1. The Coaching Staff Has Figured Out Who They Trust on Defense
The Huskies have rotated a fair amount throughout their first three games. We’ve usually seen at least one if not a couple of drives featuring the twos and threes on the depth chart. That didn’t really happen against Arizona State. Most noticeable was the change at ILB. Both Ben Burr-Kirven and Tevis Bartlett played every defensive snap against the Sun Devils. BBK had a good week, but playing every snap against an offense that ran more than half the time is a recipe for tackles. There was talk pre-game that Brandon Wellington might play but he didn’t come in even to give one of them a brief respite. We’ll see what happens when D.J. Beavers comes back but the coaching staff didn’t feel the need to play Kyler Manu and Jake Wambaugh, who both saw decent action in every game before this.
The rotational patterns in the secondary might have been altered once Austin Joyner left early in the game after appearing to sustain a concussion on special teams. He has generally played at least one drive on each side to give Miller and Murphy a breather as well as come in for dime packages. With him out we saw Molden get a few snaps in dime looks but otherwise the core of Miller, Murphy, Bryant, Rapp, and McIntosh all played at least 68 of the 70 snaps.
The most rotating happened along the D-line and with the OLBs but it was still less than in past weeks. The core four linemen of Gaines, Johnson, S. Bowman, and Onwuzurike were the only ones to see any play. We at least saw John Clark for a few snaps at Utah but he didn’t get in the game against ASU. Instead, Greg Gaines played 96% of the snaps against an ASU team that ran the ball over and over while Jaylen Johnson played 80% of the snaps. You have to think the coaching staff would prefer those numbers to go down if they felt confident in the rest of the rotation.
At the OLB position Potoa’e played 70% of the snaps, Ngata 37%, R. Bowman 24%, Williams 19%, and Tryon 9%. Molden, Williams, and Tryon were the only defensive players who played less than 20% of the defensive snaps but still got in the game. Given Pete’s confidence in the rest of the regulars it was a little surprising to see both Williams and Tryon in there almost the whole drive on ASU’s last touchdown. But that was the only drive where UW was up by two touchdowns.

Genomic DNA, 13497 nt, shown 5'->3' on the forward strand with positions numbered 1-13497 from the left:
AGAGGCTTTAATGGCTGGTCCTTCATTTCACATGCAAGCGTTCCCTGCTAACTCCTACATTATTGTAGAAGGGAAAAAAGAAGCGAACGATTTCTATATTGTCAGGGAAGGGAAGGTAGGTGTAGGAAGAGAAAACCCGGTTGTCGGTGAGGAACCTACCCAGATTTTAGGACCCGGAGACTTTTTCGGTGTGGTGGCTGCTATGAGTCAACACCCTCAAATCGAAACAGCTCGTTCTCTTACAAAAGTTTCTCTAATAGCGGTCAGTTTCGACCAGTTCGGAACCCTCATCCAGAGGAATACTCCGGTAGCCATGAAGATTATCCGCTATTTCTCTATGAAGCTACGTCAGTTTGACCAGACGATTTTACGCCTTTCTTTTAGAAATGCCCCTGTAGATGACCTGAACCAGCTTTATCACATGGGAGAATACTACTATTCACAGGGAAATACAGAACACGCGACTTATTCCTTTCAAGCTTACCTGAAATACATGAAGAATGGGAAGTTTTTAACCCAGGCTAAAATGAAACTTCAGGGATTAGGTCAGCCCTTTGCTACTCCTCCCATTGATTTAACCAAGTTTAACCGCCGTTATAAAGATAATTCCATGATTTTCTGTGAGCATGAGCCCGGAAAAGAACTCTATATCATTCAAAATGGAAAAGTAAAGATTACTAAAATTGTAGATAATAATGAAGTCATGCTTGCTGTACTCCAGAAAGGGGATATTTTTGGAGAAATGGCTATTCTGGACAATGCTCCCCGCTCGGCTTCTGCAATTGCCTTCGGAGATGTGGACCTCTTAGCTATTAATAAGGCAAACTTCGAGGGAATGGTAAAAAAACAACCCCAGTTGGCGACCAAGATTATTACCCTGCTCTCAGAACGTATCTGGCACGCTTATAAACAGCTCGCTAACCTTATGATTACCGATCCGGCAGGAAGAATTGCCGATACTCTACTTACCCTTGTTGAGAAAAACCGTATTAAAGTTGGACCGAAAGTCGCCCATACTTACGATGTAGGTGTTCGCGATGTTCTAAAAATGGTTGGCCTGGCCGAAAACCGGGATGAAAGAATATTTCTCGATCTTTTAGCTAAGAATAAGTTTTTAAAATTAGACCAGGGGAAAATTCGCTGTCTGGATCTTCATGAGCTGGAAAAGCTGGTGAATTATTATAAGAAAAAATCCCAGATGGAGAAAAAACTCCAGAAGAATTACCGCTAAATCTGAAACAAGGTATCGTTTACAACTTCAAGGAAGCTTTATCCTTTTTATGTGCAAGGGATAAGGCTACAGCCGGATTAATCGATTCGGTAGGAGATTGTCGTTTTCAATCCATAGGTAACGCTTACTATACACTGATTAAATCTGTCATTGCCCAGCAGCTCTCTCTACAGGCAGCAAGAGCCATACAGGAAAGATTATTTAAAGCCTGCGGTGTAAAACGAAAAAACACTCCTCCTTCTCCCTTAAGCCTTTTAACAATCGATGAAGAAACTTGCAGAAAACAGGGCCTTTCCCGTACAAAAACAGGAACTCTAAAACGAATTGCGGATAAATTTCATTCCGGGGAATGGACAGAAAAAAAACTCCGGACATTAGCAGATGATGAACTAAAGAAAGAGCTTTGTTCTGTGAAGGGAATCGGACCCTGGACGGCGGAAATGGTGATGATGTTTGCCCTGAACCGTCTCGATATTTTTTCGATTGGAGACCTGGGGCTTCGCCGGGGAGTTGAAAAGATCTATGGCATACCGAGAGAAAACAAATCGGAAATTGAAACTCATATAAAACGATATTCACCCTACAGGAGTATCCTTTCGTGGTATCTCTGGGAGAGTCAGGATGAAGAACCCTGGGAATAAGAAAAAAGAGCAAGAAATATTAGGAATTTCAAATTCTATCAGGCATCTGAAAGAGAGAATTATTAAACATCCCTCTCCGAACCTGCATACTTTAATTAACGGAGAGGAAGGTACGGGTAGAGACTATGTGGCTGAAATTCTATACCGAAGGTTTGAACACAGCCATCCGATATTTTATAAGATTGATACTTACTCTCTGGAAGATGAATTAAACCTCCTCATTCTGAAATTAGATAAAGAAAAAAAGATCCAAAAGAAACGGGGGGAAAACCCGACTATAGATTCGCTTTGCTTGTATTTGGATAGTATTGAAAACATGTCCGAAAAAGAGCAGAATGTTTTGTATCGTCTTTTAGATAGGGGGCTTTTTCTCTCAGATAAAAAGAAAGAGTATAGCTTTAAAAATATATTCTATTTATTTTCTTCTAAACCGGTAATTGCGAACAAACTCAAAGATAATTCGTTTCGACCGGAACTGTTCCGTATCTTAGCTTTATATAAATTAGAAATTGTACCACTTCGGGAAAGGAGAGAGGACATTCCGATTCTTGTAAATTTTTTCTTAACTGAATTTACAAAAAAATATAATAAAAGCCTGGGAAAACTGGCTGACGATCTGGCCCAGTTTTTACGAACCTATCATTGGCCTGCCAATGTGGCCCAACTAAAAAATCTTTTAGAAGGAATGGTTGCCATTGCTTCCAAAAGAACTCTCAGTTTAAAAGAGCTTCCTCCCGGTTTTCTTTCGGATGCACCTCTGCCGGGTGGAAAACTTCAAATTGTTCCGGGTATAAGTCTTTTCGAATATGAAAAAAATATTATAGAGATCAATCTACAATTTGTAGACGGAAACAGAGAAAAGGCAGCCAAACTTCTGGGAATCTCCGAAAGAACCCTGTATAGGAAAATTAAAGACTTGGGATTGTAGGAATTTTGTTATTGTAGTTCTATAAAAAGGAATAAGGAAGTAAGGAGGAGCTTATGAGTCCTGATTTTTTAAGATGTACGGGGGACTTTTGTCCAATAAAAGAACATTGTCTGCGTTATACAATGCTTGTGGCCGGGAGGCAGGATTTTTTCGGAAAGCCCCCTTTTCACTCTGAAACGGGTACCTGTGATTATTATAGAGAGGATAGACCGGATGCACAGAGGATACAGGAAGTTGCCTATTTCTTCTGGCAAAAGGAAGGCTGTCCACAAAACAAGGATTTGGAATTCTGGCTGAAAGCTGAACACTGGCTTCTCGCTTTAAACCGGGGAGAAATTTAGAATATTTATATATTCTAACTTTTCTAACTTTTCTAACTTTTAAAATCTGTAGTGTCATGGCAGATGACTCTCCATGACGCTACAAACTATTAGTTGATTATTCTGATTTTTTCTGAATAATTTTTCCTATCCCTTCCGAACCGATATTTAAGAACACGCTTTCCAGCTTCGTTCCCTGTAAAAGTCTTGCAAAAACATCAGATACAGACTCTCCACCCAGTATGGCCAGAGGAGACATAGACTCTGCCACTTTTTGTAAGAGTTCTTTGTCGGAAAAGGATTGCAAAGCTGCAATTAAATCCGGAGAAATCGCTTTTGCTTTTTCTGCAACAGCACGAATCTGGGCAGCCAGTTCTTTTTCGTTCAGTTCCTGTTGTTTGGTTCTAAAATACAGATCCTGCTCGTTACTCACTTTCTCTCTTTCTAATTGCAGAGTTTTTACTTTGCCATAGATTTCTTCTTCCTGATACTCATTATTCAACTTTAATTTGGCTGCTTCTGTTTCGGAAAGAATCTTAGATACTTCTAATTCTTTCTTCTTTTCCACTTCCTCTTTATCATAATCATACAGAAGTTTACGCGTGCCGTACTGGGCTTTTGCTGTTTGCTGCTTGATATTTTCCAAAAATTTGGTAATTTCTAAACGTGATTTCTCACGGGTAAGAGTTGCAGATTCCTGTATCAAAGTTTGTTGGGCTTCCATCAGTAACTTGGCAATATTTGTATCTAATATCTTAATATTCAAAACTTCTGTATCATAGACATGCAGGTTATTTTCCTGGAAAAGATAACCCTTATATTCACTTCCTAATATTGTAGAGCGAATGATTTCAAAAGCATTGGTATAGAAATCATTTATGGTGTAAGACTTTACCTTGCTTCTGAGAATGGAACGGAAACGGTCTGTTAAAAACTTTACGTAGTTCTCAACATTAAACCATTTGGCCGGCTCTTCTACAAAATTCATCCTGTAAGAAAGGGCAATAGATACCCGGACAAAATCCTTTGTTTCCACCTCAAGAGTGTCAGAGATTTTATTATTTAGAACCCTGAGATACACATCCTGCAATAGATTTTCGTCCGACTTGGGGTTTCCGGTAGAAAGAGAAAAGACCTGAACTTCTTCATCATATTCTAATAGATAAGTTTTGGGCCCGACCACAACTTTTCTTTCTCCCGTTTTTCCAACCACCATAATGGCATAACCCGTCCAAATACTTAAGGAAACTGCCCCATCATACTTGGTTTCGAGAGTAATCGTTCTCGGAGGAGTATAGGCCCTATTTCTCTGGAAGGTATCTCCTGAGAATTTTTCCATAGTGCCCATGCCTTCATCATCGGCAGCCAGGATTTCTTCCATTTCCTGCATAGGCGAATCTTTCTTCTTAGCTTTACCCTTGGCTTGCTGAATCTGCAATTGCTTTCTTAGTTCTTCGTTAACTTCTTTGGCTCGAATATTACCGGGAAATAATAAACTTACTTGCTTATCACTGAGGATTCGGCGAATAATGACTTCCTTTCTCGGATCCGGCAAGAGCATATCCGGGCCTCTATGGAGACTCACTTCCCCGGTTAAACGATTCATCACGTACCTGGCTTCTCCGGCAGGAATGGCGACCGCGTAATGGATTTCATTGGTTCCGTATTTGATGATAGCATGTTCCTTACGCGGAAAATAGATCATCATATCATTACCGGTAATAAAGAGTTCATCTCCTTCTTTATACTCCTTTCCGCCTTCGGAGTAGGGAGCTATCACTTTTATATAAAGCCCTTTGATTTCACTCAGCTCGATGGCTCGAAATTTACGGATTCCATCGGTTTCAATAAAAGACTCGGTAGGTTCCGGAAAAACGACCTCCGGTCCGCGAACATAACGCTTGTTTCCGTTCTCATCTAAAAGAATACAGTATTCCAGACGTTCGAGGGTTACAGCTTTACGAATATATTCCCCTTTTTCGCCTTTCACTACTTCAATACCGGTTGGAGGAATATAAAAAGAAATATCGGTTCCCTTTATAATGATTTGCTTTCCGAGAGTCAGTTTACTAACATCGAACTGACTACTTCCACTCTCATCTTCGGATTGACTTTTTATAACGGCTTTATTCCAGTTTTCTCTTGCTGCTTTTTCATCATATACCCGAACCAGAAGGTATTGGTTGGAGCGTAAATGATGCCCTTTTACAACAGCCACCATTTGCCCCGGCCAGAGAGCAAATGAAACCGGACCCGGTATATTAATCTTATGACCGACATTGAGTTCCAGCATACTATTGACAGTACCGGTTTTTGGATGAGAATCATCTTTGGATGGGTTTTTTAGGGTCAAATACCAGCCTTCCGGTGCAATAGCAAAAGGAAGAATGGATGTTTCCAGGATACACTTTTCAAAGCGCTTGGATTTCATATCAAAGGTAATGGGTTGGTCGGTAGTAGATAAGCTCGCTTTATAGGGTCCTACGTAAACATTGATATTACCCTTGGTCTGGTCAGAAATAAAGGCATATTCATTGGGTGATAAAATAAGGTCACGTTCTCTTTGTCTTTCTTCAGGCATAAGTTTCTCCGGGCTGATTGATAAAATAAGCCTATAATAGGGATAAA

2. Jimmy Lake Doesn’t Negotiate with Terrorists
Herm Edwards and Jimmy Lake had a battle of wills on Saturday. The Husky defense with its base nickel package and two high safeties gives its opponent a bigger advantage in the box running it than they do on the outside passing it. They believe that an opponent isn’t going to be disciplined enough to grind things out five yards at a time like Joey Knish without getting greedy and eventually throwing into the teeth of the UW secondary like Mike McD. Herm Edwards took that bet and was content to run it time after time in an attempt to wear down the defense and shorten the game.
But did Jimmy Lake change the approach and bring a safety or two into the box? No. No, he did not. The Huskies decided N’Keal Harry going off was the only way that ASU was going to win this game and so simply said “do what you gotta do” when the Sun Devils demanded their ransom money.
The average running play is worse for the offense than the average passing play. Running the ball for 5.0 yards per carry is good while passing for 5.0 yards per attempt is terrible. The Huskies know this and so they essentially jedi mind trick coaches like Herm Edwards into thinking he’s doing well by getting 4.2 yards per carry and 3.9 yards per pass attempt. That 4.1 defensive yards per play would be 6th in the country right now if extrapolated over the whole season (UW is 11th overall at 4.3 yards per play).
3. Jake Browning is Still Good When Given a Clean Pocket (and he can get one at home)
Browning had 23 dropbacks in which I determined that he wasn’t under pressure. (That includes at least a few in which he would’ve been pressured had he not stepped up in the pocket, which he wasn’t doing in past weeks.) He finished those plays 15/21 plus 2 rushes for 216 total yards with 11 first downs and 3 TDs. That includes a drop by Quentin Pounds on what should’ve been a 34-yard touchdown pass.
Obviously a big part of the success that Browning had was that there were only two dropbacks under pressure; he threw one away and took a sack for just a 2-yard loss on the other. Those are negative plays this offense can live with, unlike the 15-yard intentional grounding penalties or the perplexing interceptions. The offensive line did an infinitely better job at picking up blitzes. ASU rushed 5 or more on 9 plays and Browning was 6/9 for 110 yards and a TD plus a drop by Chico McClatcher on what might’ve been a 15-yard bubble screen TD (he had blockers in front if he could turn upfield fast enough).
If the offensive line is able to give him that amount of time this upcoming Saturday against a so-so BYU defense then you can expect another sterling stat line from Mr. Browning.